- I eat healthy. You may be relieved to learn I don’t follow fad diets. My food rules are simple. I eat an anti-inflammatory diet full of whole, organic non-genetically modififed foods. That’s it. I also don’t snack between meals. Here are some free resources to help get your started.
- I don’t use or buy chemical cleaners, fragrances, or dyes in household prodcuts. I used to have terrible allergies until I took this one little step of eliminating endocrine disrupters. After which, my allergies went away. I do use essential oils to clean (Thieves by Young Living is my favorite, but Do Terra oils are also fantastic) simply by mixing a few drops of them in a plain spray bottle with water. Here is a list of EWG’s top endocrine disrupters to eliminate from your household. Doing this is an easy step and saves me a lot of money and time.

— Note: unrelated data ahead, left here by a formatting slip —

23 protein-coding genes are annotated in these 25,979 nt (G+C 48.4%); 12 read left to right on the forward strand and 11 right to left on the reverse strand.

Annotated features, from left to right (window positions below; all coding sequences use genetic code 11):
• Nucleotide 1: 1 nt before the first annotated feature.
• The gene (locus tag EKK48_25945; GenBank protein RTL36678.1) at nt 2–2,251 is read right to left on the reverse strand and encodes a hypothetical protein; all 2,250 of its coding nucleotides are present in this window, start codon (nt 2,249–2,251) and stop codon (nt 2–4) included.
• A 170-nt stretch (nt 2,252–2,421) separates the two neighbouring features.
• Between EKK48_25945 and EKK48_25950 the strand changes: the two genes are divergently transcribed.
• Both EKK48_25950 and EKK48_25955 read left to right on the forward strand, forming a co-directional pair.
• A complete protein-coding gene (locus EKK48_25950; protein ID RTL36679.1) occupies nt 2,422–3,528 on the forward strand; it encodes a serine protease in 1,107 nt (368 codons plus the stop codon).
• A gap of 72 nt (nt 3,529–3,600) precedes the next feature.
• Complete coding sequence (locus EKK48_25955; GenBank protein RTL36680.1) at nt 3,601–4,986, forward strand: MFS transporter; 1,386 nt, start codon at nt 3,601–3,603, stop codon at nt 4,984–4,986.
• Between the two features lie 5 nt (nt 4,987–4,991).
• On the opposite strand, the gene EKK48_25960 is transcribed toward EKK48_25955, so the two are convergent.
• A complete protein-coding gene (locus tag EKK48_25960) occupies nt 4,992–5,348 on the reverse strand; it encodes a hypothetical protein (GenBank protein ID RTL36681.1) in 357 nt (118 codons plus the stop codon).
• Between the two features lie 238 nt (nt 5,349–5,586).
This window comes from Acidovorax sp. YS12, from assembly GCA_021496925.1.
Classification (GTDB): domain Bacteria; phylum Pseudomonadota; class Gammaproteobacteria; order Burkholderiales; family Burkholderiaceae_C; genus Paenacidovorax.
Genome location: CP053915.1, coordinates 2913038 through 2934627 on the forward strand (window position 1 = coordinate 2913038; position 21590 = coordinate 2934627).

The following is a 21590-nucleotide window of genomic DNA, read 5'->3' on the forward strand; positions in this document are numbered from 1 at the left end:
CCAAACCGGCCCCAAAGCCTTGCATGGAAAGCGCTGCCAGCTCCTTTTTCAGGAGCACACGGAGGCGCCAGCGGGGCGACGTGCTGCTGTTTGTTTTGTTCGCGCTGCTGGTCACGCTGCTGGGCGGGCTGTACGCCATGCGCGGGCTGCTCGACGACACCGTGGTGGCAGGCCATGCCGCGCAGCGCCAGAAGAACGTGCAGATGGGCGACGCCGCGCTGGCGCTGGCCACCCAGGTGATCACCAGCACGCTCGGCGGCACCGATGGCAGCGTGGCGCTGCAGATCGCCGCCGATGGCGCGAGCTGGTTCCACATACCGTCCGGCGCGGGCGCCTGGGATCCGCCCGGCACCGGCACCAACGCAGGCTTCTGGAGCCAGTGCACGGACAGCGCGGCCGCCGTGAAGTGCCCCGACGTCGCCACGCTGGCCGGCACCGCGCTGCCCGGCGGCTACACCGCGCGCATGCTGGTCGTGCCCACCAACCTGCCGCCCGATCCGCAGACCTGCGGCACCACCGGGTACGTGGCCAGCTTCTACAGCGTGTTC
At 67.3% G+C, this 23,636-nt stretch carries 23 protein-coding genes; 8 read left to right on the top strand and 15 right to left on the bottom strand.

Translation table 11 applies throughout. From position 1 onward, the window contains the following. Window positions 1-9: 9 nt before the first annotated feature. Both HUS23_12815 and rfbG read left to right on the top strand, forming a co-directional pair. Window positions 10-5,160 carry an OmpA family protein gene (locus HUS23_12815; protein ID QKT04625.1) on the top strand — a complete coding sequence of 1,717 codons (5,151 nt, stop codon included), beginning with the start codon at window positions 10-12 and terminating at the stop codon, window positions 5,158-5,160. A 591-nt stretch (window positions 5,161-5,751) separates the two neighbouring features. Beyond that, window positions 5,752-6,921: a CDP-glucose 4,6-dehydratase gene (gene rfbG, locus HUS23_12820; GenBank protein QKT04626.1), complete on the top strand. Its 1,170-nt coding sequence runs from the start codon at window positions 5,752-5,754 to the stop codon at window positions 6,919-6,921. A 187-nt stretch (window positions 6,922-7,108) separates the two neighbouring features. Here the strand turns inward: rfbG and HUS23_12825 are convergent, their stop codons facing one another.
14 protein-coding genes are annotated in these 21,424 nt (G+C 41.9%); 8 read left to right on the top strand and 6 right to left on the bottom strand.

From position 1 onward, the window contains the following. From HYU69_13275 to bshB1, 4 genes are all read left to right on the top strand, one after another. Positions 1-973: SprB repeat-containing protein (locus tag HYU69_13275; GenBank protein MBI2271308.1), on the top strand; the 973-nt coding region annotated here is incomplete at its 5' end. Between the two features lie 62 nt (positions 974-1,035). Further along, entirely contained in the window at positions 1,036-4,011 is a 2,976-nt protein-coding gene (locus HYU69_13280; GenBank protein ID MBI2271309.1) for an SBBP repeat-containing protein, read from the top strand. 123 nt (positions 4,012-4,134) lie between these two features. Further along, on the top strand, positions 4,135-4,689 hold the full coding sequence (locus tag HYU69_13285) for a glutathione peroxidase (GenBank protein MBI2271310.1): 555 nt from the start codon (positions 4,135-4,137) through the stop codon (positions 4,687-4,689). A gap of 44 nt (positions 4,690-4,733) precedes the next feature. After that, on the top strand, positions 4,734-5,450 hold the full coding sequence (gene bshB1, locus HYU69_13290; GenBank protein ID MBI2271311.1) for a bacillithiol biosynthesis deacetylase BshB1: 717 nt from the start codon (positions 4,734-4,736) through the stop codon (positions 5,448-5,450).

- Finally, I try my best to make sure my karma and dharma are aligned. What in the heck does this mean? Karma means the yoga of action, and dharma means dedicating yourself to action that is bigger than yourself, or pursuing your duty. When I take these ancient yogic principles and apply them to my life, aligning karma and dharma mean this: In order to have a purpose-driven life, my core values should align with my actions. I evaluate my karma and dharma “alignment” on a regular basis – so I can make sure the plan I have enacted in my life is not simply a “good plan,” but it is the “best plan” for me, my self-care, and my family’s health and wellbeing.
I hope sharing my routine for self-care will help you in your journey! I’d LOVE to hear what you for self-care as a woman and mother, please leave your comments below! And don’t hesitate to reach out if you are need help getting your mind and body back after baby. If you aren’t nearby, I have colleagues doing great work in physical therapy all over the globe, they’ll be happy to help!
About the Author:
Ginger has spent 20+ years helping people (mostly moms!) with chronic pain as a physical therapist, athletic trainer, and professional yoga therapist. Ginger is the author of Medical Therapeutic Yoga, now in its 4th foreign translation, founder of ProYogaTherapy Institute, codirector of Living Well Yoga in Healthcare, and most recently ran for State Senate in NC.